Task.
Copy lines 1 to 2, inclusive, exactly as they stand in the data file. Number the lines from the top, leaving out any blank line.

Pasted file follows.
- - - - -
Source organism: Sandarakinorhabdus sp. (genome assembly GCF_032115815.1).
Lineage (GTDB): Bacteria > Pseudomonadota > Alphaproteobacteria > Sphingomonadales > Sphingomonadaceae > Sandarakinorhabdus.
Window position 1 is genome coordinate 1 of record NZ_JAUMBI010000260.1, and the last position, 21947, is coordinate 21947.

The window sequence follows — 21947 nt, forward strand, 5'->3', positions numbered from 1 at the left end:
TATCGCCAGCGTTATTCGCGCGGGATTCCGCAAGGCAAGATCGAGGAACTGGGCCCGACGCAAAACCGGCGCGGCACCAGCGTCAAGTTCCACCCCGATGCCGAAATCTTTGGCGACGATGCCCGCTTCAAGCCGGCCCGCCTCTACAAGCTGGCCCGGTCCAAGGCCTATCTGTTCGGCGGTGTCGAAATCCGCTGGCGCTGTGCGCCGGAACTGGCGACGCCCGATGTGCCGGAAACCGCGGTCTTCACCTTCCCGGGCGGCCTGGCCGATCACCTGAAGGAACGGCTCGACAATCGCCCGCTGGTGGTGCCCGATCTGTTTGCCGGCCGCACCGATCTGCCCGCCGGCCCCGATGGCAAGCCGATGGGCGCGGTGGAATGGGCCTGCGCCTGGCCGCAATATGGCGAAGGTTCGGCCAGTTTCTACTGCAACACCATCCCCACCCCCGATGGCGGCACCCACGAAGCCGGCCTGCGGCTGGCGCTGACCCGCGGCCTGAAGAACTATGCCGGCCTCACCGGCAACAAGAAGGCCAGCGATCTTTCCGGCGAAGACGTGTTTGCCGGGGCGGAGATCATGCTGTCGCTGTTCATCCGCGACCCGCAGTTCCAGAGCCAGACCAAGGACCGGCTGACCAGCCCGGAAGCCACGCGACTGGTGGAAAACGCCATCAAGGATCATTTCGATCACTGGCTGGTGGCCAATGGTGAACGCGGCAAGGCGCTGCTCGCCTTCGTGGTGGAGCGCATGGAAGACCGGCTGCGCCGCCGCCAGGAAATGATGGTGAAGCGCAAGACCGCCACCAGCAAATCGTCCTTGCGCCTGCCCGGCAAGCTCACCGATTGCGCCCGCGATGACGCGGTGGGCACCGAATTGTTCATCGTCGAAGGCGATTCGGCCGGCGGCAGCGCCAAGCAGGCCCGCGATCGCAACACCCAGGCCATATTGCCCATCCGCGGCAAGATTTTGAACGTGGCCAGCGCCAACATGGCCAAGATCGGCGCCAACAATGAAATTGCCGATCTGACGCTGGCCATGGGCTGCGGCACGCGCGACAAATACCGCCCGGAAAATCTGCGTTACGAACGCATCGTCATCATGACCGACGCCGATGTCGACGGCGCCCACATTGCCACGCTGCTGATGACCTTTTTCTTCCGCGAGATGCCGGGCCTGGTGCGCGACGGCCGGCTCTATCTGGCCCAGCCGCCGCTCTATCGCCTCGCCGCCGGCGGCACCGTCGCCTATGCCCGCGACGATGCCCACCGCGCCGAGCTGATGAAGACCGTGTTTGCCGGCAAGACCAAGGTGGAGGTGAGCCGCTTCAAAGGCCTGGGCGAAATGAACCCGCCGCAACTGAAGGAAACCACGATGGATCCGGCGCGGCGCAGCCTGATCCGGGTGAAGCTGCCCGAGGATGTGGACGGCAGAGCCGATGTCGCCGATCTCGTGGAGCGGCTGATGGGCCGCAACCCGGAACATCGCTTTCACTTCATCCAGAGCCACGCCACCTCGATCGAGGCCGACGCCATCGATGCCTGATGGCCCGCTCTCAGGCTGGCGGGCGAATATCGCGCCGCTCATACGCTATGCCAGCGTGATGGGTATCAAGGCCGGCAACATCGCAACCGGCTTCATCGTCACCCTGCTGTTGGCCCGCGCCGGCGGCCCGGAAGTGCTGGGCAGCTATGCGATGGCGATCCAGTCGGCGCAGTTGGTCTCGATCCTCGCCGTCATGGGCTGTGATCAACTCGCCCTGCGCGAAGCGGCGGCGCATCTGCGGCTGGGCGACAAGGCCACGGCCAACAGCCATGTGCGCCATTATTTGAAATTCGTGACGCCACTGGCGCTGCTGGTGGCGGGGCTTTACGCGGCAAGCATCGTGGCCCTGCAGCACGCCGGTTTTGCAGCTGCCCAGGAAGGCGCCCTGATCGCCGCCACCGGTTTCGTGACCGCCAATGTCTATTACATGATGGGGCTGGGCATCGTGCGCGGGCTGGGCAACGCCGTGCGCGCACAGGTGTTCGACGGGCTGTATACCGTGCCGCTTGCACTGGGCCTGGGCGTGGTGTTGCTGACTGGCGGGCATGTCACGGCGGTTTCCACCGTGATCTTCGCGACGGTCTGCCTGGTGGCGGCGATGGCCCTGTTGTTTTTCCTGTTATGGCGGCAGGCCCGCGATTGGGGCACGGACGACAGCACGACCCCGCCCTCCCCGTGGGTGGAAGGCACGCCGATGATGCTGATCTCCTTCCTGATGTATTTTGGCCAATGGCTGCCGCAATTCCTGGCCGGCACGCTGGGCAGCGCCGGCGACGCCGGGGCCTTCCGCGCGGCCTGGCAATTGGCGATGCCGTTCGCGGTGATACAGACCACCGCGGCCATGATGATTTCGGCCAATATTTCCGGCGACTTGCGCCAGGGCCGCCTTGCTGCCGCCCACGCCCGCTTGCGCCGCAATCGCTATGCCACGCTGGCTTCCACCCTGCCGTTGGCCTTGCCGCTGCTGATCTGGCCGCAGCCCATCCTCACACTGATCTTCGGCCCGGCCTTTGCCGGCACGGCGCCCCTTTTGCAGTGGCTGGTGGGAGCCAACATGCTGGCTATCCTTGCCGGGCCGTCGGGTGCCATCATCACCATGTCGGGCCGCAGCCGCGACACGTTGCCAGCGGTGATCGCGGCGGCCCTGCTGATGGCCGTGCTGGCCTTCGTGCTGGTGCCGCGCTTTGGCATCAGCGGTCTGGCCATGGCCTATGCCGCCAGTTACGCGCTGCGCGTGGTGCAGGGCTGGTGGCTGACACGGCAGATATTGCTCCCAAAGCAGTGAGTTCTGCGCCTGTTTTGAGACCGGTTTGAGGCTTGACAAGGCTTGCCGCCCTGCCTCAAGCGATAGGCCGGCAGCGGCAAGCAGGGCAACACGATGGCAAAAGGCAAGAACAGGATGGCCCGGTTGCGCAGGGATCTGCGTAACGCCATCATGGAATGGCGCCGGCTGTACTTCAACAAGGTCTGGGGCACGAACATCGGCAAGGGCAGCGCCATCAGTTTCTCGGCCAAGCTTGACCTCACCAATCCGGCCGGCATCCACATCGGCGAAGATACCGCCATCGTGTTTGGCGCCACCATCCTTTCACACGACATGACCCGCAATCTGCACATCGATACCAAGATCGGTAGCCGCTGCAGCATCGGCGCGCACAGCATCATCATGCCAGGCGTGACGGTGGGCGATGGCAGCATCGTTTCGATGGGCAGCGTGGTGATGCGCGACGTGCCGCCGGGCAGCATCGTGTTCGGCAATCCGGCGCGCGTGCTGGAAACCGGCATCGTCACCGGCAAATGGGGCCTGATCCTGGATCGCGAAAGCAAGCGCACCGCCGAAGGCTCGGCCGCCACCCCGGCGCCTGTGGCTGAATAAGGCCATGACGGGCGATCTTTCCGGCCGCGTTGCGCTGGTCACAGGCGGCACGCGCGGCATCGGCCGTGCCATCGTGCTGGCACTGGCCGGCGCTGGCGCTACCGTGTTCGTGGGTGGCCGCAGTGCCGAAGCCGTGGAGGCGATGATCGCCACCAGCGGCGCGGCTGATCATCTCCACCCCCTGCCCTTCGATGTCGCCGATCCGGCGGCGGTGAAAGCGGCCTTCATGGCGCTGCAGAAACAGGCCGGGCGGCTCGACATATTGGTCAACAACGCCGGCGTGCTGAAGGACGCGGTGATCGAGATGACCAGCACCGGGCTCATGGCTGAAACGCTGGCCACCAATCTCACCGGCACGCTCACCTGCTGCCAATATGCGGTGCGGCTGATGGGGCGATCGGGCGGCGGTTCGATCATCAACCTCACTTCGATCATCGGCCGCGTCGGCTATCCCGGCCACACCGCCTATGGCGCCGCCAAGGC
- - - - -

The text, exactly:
Source organism: Sandarakinorhabdus sp. (genome assembly GCF_032115815.1).
Lineage (GTDB): Bacteria > Pseudomonadota > Alphaproteobacteria > Sphingomonadales > Sphingomonadaceae > Sandarakinorhabdus.